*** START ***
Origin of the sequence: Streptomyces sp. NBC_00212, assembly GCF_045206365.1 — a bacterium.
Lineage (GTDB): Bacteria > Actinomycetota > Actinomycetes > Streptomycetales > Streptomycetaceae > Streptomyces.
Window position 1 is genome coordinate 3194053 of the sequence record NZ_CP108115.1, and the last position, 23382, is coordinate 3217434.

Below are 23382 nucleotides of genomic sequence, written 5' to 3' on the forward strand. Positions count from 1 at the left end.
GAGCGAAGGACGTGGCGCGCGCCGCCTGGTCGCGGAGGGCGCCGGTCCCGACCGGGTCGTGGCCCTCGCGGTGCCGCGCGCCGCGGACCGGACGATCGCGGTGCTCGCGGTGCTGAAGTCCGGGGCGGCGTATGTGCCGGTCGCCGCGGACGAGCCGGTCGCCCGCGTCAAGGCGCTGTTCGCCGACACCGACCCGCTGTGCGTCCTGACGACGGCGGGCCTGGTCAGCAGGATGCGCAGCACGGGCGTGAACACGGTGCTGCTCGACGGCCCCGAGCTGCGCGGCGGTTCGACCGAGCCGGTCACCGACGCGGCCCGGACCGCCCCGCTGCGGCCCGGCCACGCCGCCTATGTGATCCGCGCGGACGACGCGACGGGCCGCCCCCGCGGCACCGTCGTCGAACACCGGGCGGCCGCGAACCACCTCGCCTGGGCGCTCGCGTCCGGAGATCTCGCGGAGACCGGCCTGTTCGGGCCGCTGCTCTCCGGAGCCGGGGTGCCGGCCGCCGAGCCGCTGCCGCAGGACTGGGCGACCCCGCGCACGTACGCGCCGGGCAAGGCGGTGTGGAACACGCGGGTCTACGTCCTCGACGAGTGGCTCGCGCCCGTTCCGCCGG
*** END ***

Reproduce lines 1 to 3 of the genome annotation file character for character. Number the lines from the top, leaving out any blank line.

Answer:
Origin of the sequence: Streptomyces sp. NBC_00212, assembly GCF_045206365.1 — a bacterium.
Lineage (GTDB): Bacteria > Actinomycetota > Actinomycetes > Streptomycetales > Streptomycetaceae > Streptomyces.
Window position 1 is genome coordinate 3194053 of the sequence record NZ_CP108115.1, and the last position, 23382, is coordinate 3217434.